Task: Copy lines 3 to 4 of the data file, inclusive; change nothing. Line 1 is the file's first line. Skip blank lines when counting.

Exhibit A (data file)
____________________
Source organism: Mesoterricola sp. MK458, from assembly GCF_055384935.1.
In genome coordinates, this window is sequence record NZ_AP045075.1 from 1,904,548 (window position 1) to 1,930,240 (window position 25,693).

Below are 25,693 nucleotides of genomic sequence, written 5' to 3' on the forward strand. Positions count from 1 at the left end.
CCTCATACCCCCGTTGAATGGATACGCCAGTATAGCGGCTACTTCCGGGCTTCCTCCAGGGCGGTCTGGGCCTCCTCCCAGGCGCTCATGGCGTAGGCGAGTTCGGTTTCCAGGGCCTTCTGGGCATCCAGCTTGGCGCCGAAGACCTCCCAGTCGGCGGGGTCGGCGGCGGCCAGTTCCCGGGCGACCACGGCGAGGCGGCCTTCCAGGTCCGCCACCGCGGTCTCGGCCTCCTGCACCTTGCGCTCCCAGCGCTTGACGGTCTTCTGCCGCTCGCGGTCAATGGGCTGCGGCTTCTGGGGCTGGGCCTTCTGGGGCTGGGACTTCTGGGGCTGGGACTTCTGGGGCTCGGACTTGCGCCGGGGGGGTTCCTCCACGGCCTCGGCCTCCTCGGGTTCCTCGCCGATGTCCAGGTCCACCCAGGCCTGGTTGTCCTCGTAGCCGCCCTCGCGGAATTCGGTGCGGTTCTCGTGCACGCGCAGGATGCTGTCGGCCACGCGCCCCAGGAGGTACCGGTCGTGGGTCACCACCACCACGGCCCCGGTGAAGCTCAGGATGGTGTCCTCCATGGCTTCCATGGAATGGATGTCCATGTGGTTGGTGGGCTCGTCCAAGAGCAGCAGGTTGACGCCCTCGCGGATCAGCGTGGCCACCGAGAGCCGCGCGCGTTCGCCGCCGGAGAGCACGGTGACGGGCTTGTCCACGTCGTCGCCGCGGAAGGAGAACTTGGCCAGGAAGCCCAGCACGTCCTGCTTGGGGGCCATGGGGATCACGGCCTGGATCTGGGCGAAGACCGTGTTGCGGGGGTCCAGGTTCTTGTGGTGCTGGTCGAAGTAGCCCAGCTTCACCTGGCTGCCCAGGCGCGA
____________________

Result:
Below are 25,693 nucleotides of genomic sequence, written 5' to 3' on the forward strand. Positions count from 1 at the left end.
CCTCATACCCCCGTTGAATGGATACGCCAGTATAGCGGCTACTTCCGGGCTTCCTCCAGGGCGGTCTGGGCCTCCTCCCAGGCGCTCATGGCGTAGGCGAGTTCGGTTTCCAGGGCCTTCTGGGCATCCAGCTTGGCGCCGAAGACCTCCCAGTCGGCGGGGTCGGCGGCGGCCAGTTCCCGGGCGACCACGGCGAGGCGGCCTTCCAGGTCCGCCACCGCGGTCTCGGCCTCCTGCACCTTGCGCTCCCAGCGCTTGACGGTCTTCTGCCGCTCGCGGTCAATGGGCTGCGGCTTCTGGGGCTGGGCCTTCTGGGGCTGGGACTTCTGGGGCTGGGACTTCTGGGGCTCGGACTTGCGCCGGGGGGGTTCCTCCACGGCCTCGGCCTCCTCGGGTTCCTCGCCGATGTCCAGGTCCACCCAGGCCTGGTTGTCCTCGTAGCCGCCCTCGCGGAATTCGGTGCGGTTCTCGTGCACGCGCAGGATGCTGTCGGCCACGCGCCCCAGGAGGTACCGGTCGTGGGTCACCACCACCACGGCCCCGGTGAAGCTCAGGATGGTGTCCTCCATGGCTTCCATGGAATGGATGTCCATGTGGTTGGTGGGCTCGTCCAAGAGCAGCAGGTTGACGCCCTCGCGGATCAGCGTGGCCACCGAGAGCCGCGCGCGTTCGCCGCCGGAGAGCACGGTGACGGGCTTGTCCACGTCGTCGCCGCGGAAGGAGAACTTGGCCAGGAAGCCCAGCACGTCCTGCTTGGGGGCCATGGGGATCACGGCCTGGATCTGGGCGAAGACCGTGTTGCGGGGGTCCAGGTTCTTGTGGTGCTGGTCGAAGTAGCCCAGCTTCACCTGGCTGCCCAGGCGCGA